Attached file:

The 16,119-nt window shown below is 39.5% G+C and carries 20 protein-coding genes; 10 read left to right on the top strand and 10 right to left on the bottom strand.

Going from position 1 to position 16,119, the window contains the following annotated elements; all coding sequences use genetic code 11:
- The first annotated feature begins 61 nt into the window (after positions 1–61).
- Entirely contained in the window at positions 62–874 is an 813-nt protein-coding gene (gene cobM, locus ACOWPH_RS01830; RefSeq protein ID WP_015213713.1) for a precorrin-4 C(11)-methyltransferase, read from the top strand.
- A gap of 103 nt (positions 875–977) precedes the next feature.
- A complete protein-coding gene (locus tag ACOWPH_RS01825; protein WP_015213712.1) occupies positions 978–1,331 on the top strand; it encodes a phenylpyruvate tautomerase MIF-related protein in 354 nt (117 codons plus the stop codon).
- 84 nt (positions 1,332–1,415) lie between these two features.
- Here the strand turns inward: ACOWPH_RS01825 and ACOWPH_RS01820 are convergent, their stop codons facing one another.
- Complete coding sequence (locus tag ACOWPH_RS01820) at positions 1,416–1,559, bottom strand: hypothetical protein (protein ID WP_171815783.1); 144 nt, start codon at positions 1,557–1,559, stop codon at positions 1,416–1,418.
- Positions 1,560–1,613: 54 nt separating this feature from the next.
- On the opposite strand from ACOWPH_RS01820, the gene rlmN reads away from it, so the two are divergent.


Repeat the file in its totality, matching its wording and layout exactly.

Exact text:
The 16,119-nt window shown below is 39.5% G+C and carries 20 protein-coding genes; 10 read left to right on the top strand and 10 right to left on the bottom strand.

Going from position 1 to position 16,119, the window contains the following annotated elements; all coding sequences use genetic code 11:
- The first annotated feature begins 61 nt into the window (after positions 1–61).
- Entirely contained in the window at positions 62–874 is an 813-nt protein-coding gene (gene cobM, locus ACOWPH_RS01830; RefSeq protein ID WP_015213713.1) for a precorrin-4 C(11)-methyltransferase, read from the top strand.
- A gap of 103 nt (positions 875–977) precedes the next feature.
- A complete protein-coding gene (locus tag ACOWPH_RS01825; protein WP_015213712.1) occupies positions 978–1,331 on the top strand; it encodes a phenylpyruvate tautomerase MIF-related protein in 354 nt (117 codons plus the stop codon).
- 84 nt (positions 1,332–1,415) lie between these two features.
- Here the strand turns inward: ACOWPH_RS01825 and ACOWPH_RS01820 are convergent, their stop codons facing one another.
- Complete coding sequence (locus tag ACOWPH_RS01820) at positions 1,416–1,559, bottom strand: hypothetical protein (protein ID WP_171815783.1); 144 nt, start codon at positions 1,557–1,559, stop codon at positions 1,416–1,418.
- Positions 1,560–1,613: 54 nt separating this feature from the next.
- On the opposite strand from ACOWPH_RS01820, the gene rlmN reads away from it, so the two are divergent.